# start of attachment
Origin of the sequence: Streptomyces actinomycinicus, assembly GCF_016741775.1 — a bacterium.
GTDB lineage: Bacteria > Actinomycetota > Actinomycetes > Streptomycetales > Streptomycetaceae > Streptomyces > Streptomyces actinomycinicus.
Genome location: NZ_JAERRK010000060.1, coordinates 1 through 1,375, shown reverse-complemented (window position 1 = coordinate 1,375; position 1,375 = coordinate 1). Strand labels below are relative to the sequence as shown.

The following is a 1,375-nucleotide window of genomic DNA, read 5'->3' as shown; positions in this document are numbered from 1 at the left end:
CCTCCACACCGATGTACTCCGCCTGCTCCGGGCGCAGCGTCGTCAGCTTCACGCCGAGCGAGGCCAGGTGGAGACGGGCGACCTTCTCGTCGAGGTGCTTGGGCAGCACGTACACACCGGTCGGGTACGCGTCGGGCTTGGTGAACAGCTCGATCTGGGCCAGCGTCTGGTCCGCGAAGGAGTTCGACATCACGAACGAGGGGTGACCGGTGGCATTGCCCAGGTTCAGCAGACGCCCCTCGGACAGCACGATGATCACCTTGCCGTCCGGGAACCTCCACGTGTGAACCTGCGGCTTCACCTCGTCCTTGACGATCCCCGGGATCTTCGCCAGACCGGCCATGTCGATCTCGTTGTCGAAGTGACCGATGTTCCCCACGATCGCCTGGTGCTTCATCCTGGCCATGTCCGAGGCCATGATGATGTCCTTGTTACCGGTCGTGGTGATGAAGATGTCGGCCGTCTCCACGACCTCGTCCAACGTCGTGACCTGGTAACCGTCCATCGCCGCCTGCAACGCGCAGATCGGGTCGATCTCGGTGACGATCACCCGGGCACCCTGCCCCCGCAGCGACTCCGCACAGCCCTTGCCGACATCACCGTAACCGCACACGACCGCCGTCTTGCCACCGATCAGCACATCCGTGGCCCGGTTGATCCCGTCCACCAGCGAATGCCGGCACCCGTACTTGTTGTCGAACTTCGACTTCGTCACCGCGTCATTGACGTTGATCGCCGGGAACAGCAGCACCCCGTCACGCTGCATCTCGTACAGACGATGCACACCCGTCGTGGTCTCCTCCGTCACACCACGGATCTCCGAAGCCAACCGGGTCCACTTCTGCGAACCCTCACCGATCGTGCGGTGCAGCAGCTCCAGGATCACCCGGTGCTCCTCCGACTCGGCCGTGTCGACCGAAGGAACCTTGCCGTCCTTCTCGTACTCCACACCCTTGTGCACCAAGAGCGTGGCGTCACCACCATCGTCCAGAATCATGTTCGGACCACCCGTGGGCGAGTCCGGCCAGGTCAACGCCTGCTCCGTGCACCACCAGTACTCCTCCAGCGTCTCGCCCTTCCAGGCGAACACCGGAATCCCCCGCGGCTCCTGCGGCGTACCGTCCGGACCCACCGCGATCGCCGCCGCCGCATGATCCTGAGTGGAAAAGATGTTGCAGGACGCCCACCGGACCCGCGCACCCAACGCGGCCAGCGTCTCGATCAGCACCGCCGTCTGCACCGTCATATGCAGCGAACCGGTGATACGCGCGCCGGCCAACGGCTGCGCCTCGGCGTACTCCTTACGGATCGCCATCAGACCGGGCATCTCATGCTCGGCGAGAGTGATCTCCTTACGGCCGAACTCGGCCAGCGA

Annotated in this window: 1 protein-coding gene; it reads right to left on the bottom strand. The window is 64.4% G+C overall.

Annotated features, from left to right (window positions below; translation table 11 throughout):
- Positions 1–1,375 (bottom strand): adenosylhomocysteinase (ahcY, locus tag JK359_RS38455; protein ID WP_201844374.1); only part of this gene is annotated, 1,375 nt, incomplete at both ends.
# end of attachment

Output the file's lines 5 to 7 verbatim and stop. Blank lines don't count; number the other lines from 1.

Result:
CCTCCACACCGATGTACTCCGCCTGCTCCGGGCGCAGCGTCGTCAGCTTCACGCCGAGCGAGGCCAGGTGGAGACGGGCGACCTTCTCGTCGAGGTGCTTGGGCAGCACGTACACACCGGTCGGGTACGCGTCGGGCTTGGTGAACAGCTCGATCTGGGCCAGCGTCTGGTCCGCGAAGGAGTTCGACATCACGAACGAGGGGTGACCGGTGGCATTGCCCAGGTTCAGCAGACGCCCCTCGGACAGCACGATGATCACCTTGCCGTCCGGGAACCTCCACGTGTGAACCTGCGGCTTCACCTCGTCCTTGACGATCCCCGGGATCTTCGCCAGACCGGCCATGTCGATCTCGTTGTCGAAGTGACCGATGTTCCCCACGATCGCCTGGTGCTTCATCCTGGCCATGTCCGAGGCCATGATGATGTCCTTGTTACCGGTCGTGGTGATGAAGATGTCGGCCGTCTCCACGACCTCGTCCAACGTCGTGACCTGGTAACCGTCCATCGCCGCCTGCAACGCGCAGATCGGGTCGATCTCGGTGACGATCACCCGGGCACCCTGCCCCCGCAGCGACTCCGCACAGCCCTTGCCGACATCACCGTAACCGCACACGACCGCCGTCTTGCCACCGATCAGCACATCCGTGGCCCGGTTGATCCCGTCCACCAGCGAATGCCGGCACCCGTACTTGTTGTCGAACTTCGACTTCGTCACCGCGTCATTGACGTTGATCGCCGGGAACAGCAGCACCCCGTCACGCTGCATCTCGTACAGACGATGCACACCCGTCGTGGTCTCCTCCGTCACACCACGGATCTCCGAAGCCAACCGGGTCCACTTCTGCGAACCCTCACCGATCGTGCGGTGCAGCAGCTCCAGGATCACCCGGTGCTCCTCCGACTCGGCCGTGTCGACCGAAGGAACCTTGCCGTCCTTCTCGTACTCCACACCCTTGTGCACCAAGAGCGTGGCGTCACCACCATCGTCCAGAATCATGTTCGGACCACCCGTGGGCGAGTCCGGCCAGGTCAACGCCTGCTCCGTGCACCACCAGTACTCCTCCAGCGTCTCGCCCTTCCAGGCGAACACCGGAATCCCCCGCGGCTCCTGCGGCGTACCGTCCGGACCCACCGCGATCGCCGCCGCCGCATGATCCTGAGTGGAAAAGATGTTGCAGGACGCCCACCGGACCCGCGCACCCAACGCGGCCAGCGTCTCGATCAGCACCGCCGTCTGCACCGTCATATGCAGCGAACCGGTGATACGCGCGCCGGCCAACGGCTGCGCCTCGGCGTACTCCTTACGGATCGCCATCAGACCGGGCATCTCATGCTCGGCGAGAGTGATCTCCTTACGGCCGAACTCGGCCAGCGA

Annotated in this window: 1 protein-coding gene; it reads right to left on the bottom strand. The window is 64.4% G+C overall.

Annotated features, from left to right (window positions below; translation table 11 throughout):